Hello, and I need some ideas for a tank make over.
Hello everyone! I'm new to this forum and this is my first post so hope its in the right section,
My main tank is in need of a make over its a 6ft 170 gallon with a 4ft 75 gallon tank as a wet dry filter, it was last used to hold my Arowana but when it died about 4 years ago the tank then became really neglected and its now time to change that. I'm planning on setting up my first planted tank but I'm not to sure on what fish to start off with, maybe down the track it could became a discus tank.
The first thing i need to work on and upgrade is the filter so if anyone has ideas or suggestions about any improvements on the following things:
It depends on your personal tastes - are you looking for a bitope?
If so, discus with some rummies/other large tetras which cories/catfish would make a nice tank. maybe some hatchlets too??
setting up new tanks is so fun! the planning part anyways:P planted tanks take alot of homework before u start them, u mentioned a wet dry and co2, the wet dry will negate the co2 injection. also keep in midn that for a nice paltned tank with co2 injection is going to take some good lights. just for the co2 and a good light setup for that size ur looking close to 500.00 if u store buy a co2 system and lights. then u have the ferts that u will be putting in. but if your planning on going for a densely paltned tank i would reccomend selling the wetdry for a co2 system and lights and getting a canister filter and uv light to help fight any algae outbreaks which will happen untill you find your balance with everything. hope this helps?
Hey mate, the current setup looks cool with the wet dry filter. My two cents would be to go with a canister filter for the main tank, and use the 4 ft tank as a water ageing tank. Looks like the plumbing would be able to top up the main tank. It would make it easier IMO to conduct regular WC's with the water pre conditioned and heated in the 4 foot tank.
I'm putting a UV on my 3 foot tank and a sump arrangement plumbed up to fill main tank for water changes. The UV is just a little added insurance policy as I still intend to utilise the sump to do 2 WC's per week.
Live plants are awesome. Almost as much fun as looking after the fish. It's all personal preference but research is the key. Water parameters and light being two of the main considerations.
Look forwArd to seeing the build either way.
My goal is to have a set up like the one in the attach photo so i believe i will need co2 and im just going to start of with some simple and more common fish like cardinal tetra, harlequin rasbora, cory's and maybe clown loaches or bristlenose cats. I also have a few canister filters laying around a Eheim pro2 2026 For tanks up to 350L with a flow of 950 L/h and a Eheim pro 2228 For tanks up to 600L with a flow of 1050 L/h they where used on my 4ft and 5ft but now both tanks have been empty for a few years so i could use these to replace my wet/dry, and if i can find it i got an old bucket style 2260 stored somewhere. Its just so easy to inspected and clean the filter wool on my wet/dry i wish it was just as easy to seal it for co2 but at the end of the day this is still my first attempt at a fresh water planted tank so I'm going to take the time and do this make over properly.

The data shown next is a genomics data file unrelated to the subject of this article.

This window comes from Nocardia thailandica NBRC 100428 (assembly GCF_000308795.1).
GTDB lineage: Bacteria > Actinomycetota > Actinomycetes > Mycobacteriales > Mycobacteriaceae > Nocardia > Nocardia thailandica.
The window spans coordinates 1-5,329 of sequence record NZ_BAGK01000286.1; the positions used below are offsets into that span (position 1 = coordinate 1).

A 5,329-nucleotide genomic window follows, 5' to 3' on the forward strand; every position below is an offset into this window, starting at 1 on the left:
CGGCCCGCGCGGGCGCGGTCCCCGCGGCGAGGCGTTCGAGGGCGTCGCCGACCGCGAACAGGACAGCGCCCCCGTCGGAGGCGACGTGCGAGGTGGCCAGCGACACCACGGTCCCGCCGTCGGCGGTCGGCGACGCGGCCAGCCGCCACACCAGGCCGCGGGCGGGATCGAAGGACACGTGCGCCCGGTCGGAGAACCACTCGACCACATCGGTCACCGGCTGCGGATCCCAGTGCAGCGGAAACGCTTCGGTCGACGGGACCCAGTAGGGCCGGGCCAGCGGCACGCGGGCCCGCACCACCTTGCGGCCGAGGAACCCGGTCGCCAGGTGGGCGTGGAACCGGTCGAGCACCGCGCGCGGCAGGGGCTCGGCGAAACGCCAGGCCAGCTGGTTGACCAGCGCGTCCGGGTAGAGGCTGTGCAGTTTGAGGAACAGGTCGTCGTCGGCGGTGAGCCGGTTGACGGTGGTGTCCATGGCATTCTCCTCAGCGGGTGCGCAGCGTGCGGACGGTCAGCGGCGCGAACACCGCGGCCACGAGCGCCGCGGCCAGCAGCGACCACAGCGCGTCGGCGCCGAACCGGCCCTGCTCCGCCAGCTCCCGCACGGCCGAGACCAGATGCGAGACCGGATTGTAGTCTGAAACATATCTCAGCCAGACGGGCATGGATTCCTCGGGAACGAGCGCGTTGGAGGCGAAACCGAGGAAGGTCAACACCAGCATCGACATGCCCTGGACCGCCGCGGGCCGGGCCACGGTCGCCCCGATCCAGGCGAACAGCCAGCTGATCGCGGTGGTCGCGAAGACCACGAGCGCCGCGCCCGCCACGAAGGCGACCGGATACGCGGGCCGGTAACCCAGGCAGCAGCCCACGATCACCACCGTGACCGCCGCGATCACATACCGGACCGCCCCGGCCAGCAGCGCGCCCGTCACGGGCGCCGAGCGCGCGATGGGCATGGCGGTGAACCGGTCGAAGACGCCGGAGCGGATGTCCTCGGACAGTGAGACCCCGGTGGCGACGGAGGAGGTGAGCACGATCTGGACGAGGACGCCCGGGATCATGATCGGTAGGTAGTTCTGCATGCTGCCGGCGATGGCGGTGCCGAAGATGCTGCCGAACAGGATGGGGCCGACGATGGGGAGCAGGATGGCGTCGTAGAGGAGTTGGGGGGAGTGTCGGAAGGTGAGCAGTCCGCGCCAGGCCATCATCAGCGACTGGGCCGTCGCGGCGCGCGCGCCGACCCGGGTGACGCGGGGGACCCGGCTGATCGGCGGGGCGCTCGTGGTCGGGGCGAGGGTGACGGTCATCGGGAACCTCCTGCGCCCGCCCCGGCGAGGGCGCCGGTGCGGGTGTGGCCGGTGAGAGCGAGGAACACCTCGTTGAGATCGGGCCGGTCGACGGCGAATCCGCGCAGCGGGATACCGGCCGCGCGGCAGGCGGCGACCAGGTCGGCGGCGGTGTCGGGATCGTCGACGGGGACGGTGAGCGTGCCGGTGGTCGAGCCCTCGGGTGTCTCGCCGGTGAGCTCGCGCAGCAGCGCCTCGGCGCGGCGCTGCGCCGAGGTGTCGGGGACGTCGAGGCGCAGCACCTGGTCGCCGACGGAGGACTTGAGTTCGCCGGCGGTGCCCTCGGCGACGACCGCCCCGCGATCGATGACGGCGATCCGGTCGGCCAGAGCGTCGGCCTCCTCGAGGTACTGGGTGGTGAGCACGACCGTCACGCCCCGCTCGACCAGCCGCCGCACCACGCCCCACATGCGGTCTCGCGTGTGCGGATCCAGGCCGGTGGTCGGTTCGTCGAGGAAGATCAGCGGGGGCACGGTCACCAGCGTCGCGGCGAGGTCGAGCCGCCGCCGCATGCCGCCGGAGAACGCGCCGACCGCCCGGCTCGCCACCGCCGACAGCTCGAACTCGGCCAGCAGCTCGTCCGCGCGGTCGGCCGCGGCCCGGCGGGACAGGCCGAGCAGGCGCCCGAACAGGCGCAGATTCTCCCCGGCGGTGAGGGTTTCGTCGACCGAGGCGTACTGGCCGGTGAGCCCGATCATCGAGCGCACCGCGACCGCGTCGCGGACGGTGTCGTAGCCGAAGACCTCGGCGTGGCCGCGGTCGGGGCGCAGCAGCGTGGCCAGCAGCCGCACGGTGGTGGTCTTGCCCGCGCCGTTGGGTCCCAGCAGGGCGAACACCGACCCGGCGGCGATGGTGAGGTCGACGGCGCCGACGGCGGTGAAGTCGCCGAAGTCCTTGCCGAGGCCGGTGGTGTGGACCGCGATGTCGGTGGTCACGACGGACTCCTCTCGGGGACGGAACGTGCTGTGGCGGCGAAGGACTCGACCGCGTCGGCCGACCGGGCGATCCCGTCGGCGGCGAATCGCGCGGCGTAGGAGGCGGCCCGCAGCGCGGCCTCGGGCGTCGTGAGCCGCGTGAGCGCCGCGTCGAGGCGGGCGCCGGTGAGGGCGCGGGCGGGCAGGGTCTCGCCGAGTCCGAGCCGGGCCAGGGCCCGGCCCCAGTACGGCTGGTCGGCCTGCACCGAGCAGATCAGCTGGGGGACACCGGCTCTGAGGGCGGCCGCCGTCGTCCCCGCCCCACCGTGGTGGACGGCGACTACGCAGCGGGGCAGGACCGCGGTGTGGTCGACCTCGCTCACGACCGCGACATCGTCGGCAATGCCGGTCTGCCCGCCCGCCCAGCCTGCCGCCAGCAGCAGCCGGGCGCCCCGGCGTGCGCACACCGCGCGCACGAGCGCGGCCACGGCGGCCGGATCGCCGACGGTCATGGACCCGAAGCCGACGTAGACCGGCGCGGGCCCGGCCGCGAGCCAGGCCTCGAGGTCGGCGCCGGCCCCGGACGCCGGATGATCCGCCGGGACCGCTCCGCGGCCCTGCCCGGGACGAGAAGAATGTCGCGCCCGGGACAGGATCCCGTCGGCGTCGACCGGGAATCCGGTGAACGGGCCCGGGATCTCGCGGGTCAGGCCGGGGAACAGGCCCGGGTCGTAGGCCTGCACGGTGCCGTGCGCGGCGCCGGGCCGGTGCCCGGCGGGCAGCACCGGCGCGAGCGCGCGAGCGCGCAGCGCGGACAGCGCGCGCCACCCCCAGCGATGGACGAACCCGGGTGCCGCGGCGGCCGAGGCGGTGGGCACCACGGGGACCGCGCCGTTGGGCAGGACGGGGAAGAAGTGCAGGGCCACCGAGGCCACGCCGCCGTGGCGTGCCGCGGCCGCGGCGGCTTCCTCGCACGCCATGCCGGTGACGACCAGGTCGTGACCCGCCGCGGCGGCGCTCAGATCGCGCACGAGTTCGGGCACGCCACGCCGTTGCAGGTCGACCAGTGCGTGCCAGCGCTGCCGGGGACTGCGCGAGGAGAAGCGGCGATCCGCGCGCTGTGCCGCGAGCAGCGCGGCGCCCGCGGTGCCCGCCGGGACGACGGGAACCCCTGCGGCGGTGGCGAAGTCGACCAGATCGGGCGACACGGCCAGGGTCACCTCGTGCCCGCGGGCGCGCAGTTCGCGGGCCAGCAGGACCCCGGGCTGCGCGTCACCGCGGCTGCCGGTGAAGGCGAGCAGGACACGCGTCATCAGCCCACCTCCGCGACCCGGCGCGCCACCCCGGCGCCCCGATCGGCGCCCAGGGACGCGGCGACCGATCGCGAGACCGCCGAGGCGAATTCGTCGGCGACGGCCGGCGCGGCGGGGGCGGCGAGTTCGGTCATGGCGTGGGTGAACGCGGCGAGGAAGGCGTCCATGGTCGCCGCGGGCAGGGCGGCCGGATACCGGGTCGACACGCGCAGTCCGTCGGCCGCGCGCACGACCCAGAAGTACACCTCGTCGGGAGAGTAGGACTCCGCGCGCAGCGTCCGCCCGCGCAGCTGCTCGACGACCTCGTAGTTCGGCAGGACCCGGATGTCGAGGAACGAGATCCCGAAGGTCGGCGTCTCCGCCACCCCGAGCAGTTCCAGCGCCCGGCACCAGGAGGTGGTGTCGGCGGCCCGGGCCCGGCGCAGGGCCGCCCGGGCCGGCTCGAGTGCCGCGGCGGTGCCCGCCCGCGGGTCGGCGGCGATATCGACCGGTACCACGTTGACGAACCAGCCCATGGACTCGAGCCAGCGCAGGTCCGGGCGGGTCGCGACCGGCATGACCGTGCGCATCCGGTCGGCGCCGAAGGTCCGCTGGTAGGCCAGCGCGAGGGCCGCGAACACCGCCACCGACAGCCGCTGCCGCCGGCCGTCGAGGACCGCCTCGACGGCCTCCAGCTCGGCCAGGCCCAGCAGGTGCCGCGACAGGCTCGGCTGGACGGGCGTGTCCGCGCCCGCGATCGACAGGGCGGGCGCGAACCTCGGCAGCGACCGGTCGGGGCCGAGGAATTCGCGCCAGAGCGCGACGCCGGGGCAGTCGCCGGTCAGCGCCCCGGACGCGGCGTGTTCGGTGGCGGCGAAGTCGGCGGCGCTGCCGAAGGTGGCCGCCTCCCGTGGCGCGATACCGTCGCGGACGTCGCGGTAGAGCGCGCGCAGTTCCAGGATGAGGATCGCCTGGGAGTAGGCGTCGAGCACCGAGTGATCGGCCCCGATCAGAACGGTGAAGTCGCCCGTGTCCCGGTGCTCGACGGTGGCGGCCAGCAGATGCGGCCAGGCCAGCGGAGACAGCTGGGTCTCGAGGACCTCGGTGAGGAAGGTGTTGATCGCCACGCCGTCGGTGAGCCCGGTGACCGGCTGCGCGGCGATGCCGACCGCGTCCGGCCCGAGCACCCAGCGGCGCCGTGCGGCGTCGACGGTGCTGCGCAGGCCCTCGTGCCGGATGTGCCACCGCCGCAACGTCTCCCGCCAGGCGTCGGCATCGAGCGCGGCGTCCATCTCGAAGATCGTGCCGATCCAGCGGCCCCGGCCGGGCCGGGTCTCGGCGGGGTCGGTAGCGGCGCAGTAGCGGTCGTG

Any more thoughts on the best filter set up would be appreciated.
Welcome Nathan to Tropical Fish Keeping forum.:wave:
That sort of aquascape in the photo, what is termed the "Nature Aquarium" style made popular by Takashi Amano, is a very high-tech setup. Mega light, CO2 diffusion, and daily doses of various nutrient fertilizers.
I personally do not like this style, because it is not the best for fish. And I would not put discus or cardinal tetra and other forest fish in such a tank. The info in our fish profiles [click shaded names] explains why.
Most of us here use the natural planted tank method [natural as opposed to nature] and we let nature do the work rather than relying on paraphernalia and additives by the bucket. The Nature style are works of art, but they are not natural. Plants and design are the priority, and fish are added secondary. I put the fish first, so I give them the aquascape they will be happier in.:-)
To illustrate, the three tanks below don't happen to have discus, but each is an example of the sort of aquascape that well could.
I agree with everything Byron said.
Forest fish are from streams and lakes in the jungle/forest, where tree branches often hang over the water (a tip I've noticed: if a fish species prefers an acidic Ph, then its definately a forest fish. The Ph in nature is usually from plant debris falling in the water. Their colors and behavior will be more natural in medium-to-low light).
A nicely aquascaped nature-style tank is still possible, but requires special attention to plant selection and a lot more grow-in time. (growing the plants emersed can help if your not in a rush) For example, many stem plants don't look nearly as attractive in low-light tanks since they stretch toward the light. However, many rooted plants are often underutilized, despite their attractive shape, such as cryptocoryne spiralis, aponogeton sp. , echinodorus var Vesuvius, narrow-leaf Java fern, and more mosses than you can imagine. Ill be glad to list others when I have the time.
Another benefit is that long grass-like plants (vallisneria, e. vesuvius, crypt spiralis, giant hairgrass, ect.) are perfect for replicating the natural habitat of discus and angelfish
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